Chinese officials are set to discuss ways to stimulate the country’s sputtering housing market during its Central Economic Working Conference later this month, according to Chinese state media.
The goal will be to create demand for empty houses
in second- and third-tier cities that overbuilt during the country’s construction boom. According to government figures, unsold housing inventory is up 17.8% from this time last year.
That unsold housing is a drag on the economy. China’s growth was built, in large part, on the back of infrastructure development, including property.
Investors poured billions into projects, creating what some analysts consider China’s first big asset bubble. As such, it’s one of the most indebted sectors in an economy where debt, and its impact on growth, have become a central concern.
China’s plan to address the unsold housing could include moving around 100 million people from the country to cities, where there’s excess housing capacity.
The Chinese government announced a plan to move citizens from rural areas to cities last year, but it didn’t disclose any details. Now officials are connecting a resurrection of that plan to the talks to address the unsold housing, according to real-estate website Mingtiandi.
“Premier Li Keqiang … told a cabinet meeting that the government should overhaul China’s household registration system to encourage more rural residents to settle in cities and boost house sales,” the Chinese state-media report said.
Such a move would pose a logistical nightmare, and present a direct challenge to a system that has classified Chinese people based on their place of birth and family since the 1950s: the hukou system.
A migrant worker sleeps as his wife waits with him at a bus stop.
What the heck is hukou?
The hukou system is basically a residency-permit system. It designates where people are supposed to live based on their family and where they were born. It became a dominant force in shaping the Chinese identity in 1958, when leader Mao Zedong made it official party policy.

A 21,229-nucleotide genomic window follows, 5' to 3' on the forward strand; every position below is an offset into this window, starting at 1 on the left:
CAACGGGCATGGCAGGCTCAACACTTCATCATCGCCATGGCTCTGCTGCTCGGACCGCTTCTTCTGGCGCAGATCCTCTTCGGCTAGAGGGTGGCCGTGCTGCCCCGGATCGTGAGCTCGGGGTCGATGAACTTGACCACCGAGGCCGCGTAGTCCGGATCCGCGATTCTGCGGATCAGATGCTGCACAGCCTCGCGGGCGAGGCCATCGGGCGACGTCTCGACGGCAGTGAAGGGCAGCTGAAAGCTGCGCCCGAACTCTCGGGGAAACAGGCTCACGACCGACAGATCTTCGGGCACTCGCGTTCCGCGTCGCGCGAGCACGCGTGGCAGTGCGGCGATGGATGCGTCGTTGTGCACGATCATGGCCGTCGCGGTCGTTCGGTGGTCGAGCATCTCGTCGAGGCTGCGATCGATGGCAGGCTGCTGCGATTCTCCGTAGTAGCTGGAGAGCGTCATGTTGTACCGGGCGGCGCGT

“Without registration one cannot establish eligibility for food, clothing or shelter, obtain employment, go to school, marry, or enlist in the army,” Judith Banister wrote in her 1991 book “China’s Changing Population.”
The government put this system in place to restrict the movement between the city and country. The government needed to keep cities from overcrowding with migrants looking for work, and it needed farmers to stay in the country to grow food.
The hukou system makes it so that certain social services available to city dwellers are still not available to people with country hukous. If someone from the country applied for a city permit, they would have to give up their land.
The system effectively created a source of cheap labour for city factories. Migrant workers from the country who move to cities to work are still classified as country people, and as such are not eligible to apply for certain jobs in urban areas.
That means they have to take manufacturing jobs that don’t pay well, since better-paying jobs are closed to their hukou. Some have said this makes hukou like a caste system.
“China cannot be continuing to do all this low-cost production,” Kam Wing Chan, a University of Washington professor, said in 2010. “It’s not the way out. There were great merits for doing that in the 1980s, but continuing it today is not the right strategy. They should let people gradually move into the city, get an education and social services, and focus on producing better products rather than just cheap products.”
It seems the Chinese government has come around to Chan’s thinking. With the housing market lagging as it is and debt piling up, China needs those in the country to put what little money they have to work in key parts of the real-estate sector.
Here is the Mingtiandi article:
According to an account in the China Securities Journal, the government is preparing to not only provide these would-be urbanites with urban hukous, the official family register that entitles them to city services, but also to lower financial barriers to home ownership.
The question is, of course, whether an undocumented person in, say, Beijing, will want to have the government give them a hukou in some third-tier city. What happens if people won’t move?
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